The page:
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Builder Lied about who the fence contractor was and expects me to pay him based on the agreement we signed.

TexasConstruction ContractMechanics LienPayment Disputes

I had a house built and my builder hired someone to build the fence. We signed an agreement that I would pay the builder after closing on the home based on the estimate he provided. He wouldn't send a copy of the invoice or receipt of the job. I found out the contractor he said did the work, actually did not do the work and I have that in writing. He won't tell me who did the work or if it's under warranty but expects me to pay what's on the contract agreement we signed. If I don't pay him, can he put a mechanical lien on my home if he didn't actually do the work himself?

1 reply

Apr 3, 2018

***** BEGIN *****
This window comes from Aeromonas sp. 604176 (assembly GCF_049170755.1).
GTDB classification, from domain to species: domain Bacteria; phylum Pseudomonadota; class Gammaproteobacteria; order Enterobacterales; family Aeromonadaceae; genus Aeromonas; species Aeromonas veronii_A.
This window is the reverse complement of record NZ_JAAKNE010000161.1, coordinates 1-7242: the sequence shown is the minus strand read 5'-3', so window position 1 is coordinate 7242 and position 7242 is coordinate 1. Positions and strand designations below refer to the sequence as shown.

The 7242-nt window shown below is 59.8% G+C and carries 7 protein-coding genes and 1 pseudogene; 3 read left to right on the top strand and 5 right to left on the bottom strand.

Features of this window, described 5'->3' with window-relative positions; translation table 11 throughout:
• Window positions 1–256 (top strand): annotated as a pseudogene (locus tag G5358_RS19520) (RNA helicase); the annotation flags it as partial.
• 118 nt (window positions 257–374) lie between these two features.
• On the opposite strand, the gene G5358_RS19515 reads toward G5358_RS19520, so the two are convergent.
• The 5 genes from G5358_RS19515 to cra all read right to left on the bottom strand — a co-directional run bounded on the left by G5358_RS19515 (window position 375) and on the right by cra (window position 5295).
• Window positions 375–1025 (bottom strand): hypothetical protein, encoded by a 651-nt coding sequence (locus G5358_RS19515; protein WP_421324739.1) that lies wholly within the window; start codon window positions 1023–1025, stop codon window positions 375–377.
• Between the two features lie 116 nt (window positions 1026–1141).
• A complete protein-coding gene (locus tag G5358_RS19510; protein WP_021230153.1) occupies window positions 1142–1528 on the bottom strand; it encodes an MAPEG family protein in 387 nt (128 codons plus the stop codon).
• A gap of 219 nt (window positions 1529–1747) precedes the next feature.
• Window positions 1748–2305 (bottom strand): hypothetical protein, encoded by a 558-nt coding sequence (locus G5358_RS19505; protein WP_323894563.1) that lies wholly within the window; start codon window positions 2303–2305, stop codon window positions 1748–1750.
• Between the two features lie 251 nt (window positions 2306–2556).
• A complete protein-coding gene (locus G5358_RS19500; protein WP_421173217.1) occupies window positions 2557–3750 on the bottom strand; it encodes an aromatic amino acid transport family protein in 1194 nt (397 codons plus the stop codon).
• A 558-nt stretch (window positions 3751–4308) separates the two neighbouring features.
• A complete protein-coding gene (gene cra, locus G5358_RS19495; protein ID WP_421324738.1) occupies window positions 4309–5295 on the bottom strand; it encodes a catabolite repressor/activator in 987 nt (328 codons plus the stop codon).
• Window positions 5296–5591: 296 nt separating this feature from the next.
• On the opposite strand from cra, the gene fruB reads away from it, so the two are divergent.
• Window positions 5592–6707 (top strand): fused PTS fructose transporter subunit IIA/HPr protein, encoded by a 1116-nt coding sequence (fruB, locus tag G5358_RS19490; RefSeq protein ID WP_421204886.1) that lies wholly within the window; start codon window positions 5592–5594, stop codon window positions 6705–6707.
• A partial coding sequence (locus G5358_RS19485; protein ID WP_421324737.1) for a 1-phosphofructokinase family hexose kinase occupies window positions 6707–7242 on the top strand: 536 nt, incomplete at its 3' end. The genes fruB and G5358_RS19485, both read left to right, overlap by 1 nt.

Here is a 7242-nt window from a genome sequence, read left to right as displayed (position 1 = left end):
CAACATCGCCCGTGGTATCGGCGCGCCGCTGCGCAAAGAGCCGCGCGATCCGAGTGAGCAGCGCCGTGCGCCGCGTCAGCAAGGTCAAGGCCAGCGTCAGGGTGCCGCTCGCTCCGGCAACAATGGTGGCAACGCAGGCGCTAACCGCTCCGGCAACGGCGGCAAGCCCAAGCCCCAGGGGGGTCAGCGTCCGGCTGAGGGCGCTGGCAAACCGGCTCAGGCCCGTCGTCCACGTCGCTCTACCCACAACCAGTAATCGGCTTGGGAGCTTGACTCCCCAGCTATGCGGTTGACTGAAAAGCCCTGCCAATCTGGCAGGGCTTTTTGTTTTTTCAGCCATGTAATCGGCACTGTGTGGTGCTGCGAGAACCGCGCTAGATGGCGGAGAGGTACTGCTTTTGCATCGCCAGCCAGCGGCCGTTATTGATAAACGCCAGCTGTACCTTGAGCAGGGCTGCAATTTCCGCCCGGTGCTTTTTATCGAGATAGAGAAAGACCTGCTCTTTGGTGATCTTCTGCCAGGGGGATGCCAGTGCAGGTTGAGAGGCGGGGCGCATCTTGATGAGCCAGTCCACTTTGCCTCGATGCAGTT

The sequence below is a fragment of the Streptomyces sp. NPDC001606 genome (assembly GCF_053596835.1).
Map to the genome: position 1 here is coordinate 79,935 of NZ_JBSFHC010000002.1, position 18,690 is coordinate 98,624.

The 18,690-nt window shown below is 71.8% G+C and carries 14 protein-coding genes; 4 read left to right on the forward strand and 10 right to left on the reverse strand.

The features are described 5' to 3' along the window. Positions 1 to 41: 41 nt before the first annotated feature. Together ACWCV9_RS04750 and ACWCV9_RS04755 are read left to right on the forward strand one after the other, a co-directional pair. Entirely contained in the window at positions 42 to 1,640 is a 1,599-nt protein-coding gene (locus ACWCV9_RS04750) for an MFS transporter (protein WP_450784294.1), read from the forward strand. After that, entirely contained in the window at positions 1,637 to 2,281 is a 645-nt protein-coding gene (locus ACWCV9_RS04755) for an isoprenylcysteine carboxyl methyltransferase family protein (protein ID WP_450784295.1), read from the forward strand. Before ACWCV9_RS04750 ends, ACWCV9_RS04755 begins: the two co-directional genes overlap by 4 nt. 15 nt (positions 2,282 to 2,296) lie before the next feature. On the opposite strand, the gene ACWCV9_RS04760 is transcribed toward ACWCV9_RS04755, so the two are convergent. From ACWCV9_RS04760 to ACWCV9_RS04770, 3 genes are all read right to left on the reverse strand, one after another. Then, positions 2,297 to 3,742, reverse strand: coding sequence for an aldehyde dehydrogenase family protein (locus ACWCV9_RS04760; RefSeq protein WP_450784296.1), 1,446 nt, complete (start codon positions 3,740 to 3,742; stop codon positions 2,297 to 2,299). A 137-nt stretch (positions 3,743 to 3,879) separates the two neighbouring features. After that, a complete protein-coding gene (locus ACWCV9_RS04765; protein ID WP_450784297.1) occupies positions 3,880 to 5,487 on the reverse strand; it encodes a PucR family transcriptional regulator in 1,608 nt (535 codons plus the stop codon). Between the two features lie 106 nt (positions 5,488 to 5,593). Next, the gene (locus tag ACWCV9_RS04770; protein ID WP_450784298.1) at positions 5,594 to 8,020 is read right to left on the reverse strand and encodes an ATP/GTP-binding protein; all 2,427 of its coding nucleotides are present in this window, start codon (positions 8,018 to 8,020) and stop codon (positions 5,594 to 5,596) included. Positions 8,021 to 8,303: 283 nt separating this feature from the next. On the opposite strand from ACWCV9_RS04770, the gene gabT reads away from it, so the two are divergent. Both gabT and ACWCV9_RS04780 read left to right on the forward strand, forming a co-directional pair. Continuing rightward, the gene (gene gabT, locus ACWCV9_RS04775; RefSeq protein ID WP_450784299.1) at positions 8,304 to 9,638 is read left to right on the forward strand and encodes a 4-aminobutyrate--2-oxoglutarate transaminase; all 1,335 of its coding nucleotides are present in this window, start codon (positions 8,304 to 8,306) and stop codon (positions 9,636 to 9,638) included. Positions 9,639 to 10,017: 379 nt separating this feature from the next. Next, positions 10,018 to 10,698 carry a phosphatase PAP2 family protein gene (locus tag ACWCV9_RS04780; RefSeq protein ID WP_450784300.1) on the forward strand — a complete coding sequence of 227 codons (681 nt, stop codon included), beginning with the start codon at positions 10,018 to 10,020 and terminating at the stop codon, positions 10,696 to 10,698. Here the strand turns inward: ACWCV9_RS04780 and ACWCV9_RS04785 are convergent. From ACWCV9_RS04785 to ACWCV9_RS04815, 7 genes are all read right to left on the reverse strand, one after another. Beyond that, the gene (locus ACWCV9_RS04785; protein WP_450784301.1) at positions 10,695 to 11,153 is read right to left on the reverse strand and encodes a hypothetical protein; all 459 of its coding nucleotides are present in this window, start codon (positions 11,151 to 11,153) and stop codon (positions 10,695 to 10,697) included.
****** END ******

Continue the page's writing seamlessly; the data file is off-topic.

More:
Regardless of who constructed the fence (whether it was the original contractor, the original contractor's subcontractor, or some other party that was hired by a project participant to perform the work), if payment for the construction of the fence was contemplated in the original contract, the original contractor may likely include the amount in their lien claim. Often, a lot of an original contractor's work will be to orchestrate different construction phases, to make sure all parties are performing their work (in a workmanlike manner), and to manage sending payments down the chain. Delegation of work is common. While original contractors certainly also provide labor and/or materials themselves, it's understood that not all work must be performed strictly by the original contractor and no one else. Unless a signed agreement strictly stipulates otherwise, that an original contractor hired a subcontractor to perform certain work might be irrelevant. Of course, if this action by the original contractor is out of line with the agreement, the work might not be lienable. Finally, it's worth noting that mechanics liens can likely get filed, even where the lien might be invalid for some reason or another. Recorders offices often lack the bandwidth and even the authority to scrutinize every lien filed. So the possibility of a lien filing may also loom on the horizon, even if such a filing might be improper.
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